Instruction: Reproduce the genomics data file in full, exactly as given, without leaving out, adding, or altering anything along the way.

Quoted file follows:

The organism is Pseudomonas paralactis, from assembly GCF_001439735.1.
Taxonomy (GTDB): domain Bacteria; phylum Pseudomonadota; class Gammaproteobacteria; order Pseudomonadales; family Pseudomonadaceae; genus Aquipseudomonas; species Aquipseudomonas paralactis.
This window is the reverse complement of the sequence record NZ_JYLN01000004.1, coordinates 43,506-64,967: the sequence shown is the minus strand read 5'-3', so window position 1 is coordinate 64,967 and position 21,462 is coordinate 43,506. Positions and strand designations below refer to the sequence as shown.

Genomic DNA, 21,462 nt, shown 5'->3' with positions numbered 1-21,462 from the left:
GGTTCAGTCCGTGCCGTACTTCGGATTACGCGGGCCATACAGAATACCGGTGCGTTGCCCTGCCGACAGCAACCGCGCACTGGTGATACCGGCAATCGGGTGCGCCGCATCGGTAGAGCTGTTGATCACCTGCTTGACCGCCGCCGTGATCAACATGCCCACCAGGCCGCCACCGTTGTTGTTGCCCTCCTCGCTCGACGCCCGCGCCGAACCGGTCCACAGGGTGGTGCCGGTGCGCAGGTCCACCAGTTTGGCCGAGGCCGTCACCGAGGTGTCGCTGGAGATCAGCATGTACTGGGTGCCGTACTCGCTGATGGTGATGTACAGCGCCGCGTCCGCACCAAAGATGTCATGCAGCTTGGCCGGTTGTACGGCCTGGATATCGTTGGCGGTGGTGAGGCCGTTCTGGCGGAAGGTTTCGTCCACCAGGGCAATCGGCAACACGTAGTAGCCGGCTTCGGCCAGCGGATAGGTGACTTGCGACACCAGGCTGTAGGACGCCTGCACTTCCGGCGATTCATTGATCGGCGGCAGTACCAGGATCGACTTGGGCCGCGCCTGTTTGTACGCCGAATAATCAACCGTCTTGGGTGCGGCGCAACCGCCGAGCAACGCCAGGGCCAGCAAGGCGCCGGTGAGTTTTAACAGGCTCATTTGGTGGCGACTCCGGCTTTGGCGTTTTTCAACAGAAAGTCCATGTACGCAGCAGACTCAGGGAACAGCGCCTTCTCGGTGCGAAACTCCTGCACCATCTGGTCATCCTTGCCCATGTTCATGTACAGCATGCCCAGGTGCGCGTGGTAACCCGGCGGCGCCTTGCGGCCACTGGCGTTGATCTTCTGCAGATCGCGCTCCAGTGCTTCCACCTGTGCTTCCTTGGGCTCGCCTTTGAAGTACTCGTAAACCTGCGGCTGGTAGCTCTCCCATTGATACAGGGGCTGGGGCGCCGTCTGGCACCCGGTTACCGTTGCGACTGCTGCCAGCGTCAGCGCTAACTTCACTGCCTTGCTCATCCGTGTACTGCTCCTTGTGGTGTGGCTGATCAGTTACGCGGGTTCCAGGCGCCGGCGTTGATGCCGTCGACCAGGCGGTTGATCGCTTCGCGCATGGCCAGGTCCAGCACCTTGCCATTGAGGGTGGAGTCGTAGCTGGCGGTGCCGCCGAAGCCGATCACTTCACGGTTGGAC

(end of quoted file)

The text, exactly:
The organism is Pseudomonas paralactis, from assembly GCF_001439735.1.
Taxonomy (GTDB): domain Bacteria; phylum Pseudomonadota; class Gammaproteobacteria; order Pseudomonadales; family Pseudomonadaceae; genus Aquipseudomonas; species Aquipseudomonas paralactis.
This window is the reverse complement of the sequence record NZ_JYLN01000004.1, coordinates 43,506-64,967: the sequence shown is the minus strand read 5'-3', so window position 1 is coordinate 64,967 and position 21,462 is coordinate 43,506. Positions and strand designations below refer to the sequence as shown.

Genomic DNA, 21,462 nt, shown 5'->3' with positions numbered 1-21,462 from the left:
GGTTCAGTCCGTGCCGTACTTCGGATTACGCGGGCCATACAGAATACCGGTGCGTTGCCCTGCCGACAGCAACCGCGCACTGGTGATACCGGCAATCGGGTGCGCCGCATCGGTAGAGCTGTTGATCACCTGCTTGACCGCCGCCGTGATCAACATGCCCACCAGGCCGCCACCGTTGTTGTTGCCCTCCTCGCTCGACGCCCGCGCCGAACCGGTCCACAGGGTGGTGCCGGTGCGCAGGTCCACCAGTTTGGCCGAGGCCGTCACCGAGGTGTCGCTGGAGATCAGCATGTACTGGGTGCCGTACTCGCTGATGGTGATGTACAGCGCCGCGTCCGCACCAAAGATGTCATGCAGCTTGGCCGGTTGTACGGCCTGGATATCGTTGGCGGTGGTGAGGCCGTTCTGGCGGAAGGTTTCGTCCACCAGGGCAATCGGCAACACGTAGTAGCCGGCTTCGGCCAGCGGATAGGTGACTTGCGACACCAGGCTGTAGGACGCCTGCACTTCCGGCGATTCATTGATCGGCGGCAGTACCAGGATCGACTTGGGCCGCGCCTGTTTGTACGCCGAATAATCAACCGTCTTGGGTGCGGCGCAACCGCCGAGCAACGCCAGGGCCAGCAAGGCGCCGGTGAGTTTTAACAGGCTCATTTGGTGGCGACTCCGGCTTTGGCGTTTTTCAACAGAAAGTCCATGTACGCAGCAGACTCAGGGAACAGCGCCTTCTCGGTGCGAAACTCCTGCACCATCTGGTCATCCTTGCCCATGTTCATGTACAGCATGCCCAGGTGCGCGTGGTAACCCGGCGGCGCCTTGCGGCCACTGGCGTTGATCTTCTGCAGATCGCGCTCCAGTGCTTCCACCTGTGCTTCCTTGGGCTCGCCTTTGAAGTACTCGTAAACCTGCGGCTGGTAGCTCTCCCATTGATACAGGGGCTGGGGCGCCGTCTGGCACCCGGTTACCGTTGCGACTGCTGCCAGCGTCAGCGCTAACTTCACTGCCTTGCTCATCCGTGTACTGCTCCTTGTGGTGTGGCTGATCAGTTACGCGGGTTCCAGGCGCCGGCGTTGATGCCGTCGACCAGGCGGTTGATCGCTTCGCGCATGGCCAGGTCCAGCACCTTGCCATTGAGGGTGGAGTCGTAGCTGGCGGTGCCGCCGAAGCCGATCACTTCACGGTTGGAC